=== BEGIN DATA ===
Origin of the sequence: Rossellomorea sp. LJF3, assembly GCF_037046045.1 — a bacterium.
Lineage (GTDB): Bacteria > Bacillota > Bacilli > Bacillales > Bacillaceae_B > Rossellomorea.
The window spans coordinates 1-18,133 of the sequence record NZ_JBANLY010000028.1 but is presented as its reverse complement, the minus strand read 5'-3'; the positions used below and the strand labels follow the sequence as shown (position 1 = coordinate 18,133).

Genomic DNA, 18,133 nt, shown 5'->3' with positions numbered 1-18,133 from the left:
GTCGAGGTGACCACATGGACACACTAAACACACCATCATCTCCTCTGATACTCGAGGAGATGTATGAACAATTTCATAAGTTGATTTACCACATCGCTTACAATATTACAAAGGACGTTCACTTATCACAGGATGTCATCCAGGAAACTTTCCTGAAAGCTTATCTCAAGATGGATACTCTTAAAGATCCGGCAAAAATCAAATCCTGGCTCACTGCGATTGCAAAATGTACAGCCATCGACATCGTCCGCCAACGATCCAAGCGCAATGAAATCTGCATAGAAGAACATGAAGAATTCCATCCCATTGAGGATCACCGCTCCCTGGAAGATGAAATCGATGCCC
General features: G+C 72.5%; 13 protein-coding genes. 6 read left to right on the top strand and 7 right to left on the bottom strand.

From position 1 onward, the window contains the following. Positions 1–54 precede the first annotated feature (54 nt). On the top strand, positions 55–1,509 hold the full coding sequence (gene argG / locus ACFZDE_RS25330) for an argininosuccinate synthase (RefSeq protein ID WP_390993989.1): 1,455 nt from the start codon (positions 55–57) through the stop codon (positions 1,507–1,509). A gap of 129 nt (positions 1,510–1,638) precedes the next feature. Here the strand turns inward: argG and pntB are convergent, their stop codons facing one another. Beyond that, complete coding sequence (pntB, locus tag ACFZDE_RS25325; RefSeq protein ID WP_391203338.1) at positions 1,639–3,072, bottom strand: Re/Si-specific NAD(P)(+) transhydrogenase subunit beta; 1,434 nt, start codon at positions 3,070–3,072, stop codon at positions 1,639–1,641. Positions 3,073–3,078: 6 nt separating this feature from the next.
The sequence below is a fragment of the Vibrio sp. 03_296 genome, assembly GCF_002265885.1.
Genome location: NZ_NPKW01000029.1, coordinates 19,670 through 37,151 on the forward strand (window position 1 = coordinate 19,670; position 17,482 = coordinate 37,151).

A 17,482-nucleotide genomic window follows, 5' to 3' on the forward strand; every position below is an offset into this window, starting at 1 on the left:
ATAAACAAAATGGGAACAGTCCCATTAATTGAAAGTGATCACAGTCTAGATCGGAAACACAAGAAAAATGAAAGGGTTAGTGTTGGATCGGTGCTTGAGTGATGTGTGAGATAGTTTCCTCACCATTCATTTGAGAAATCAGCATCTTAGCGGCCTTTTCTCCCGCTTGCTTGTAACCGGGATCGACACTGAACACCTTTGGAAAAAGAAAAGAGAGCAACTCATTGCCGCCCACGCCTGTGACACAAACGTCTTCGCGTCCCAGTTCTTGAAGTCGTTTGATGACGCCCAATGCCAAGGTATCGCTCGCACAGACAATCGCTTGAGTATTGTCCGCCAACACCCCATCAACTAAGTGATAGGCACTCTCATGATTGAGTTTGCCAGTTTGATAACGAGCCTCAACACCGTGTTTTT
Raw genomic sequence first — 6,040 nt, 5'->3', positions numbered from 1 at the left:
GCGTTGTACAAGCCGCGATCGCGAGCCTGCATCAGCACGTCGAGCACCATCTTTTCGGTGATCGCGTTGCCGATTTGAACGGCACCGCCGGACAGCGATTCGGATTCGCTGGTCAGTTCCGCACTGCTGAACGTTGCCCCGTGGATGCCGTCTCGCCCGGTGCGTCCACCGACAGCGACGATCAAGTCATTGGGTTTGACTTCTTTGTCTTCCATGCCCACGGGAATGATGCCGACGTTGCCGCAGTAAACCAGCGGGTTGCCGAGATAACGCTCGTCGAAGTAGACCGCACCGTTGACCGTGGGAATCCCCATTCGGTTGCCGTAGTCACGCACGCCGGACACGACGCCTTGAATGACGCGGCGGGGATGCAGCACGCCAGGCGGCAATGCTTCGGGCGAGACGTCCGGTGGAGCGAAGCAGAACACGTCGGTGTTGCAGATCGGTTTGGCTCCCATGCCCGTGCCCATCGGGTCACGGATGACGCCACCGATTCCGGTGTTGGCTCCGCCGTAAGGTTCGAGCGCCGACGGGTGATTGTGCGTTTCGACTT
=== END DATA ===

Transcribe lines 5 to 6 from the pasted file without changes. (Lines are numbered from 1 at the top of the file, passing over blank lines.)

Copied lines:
GTCGAGGTGACCACATGGACACACTAAACACACCATCATCTCCTCTGATACTCGAGGAGATGTATGAACAATTTCATAAGTTGATTTACCACATCGCTTACAATATTACAAAGGACGTTCACTTATCACAGGATGTCATCCAGGAAACTTTCCTGAAAGCTTATCTCAAGATGGATACTCTTAAAGATCCGGCAAAAATCAAATCCTGGCTCACTGCGATTGCAAAATGTACAGCCATCGACATCGTCCGCCAACGATCCAAGCGCAATGAAATCTGCATAGAAGAACATGAAGAATTCCATCCCATTGAGGATCACCGCTCCCTGGAAGATGAAATCGATGCCC
General features: G+C 72.5%; 13 protein-coding genes. 6 read left to right on the top strand and 7 right to left on the bottom strand.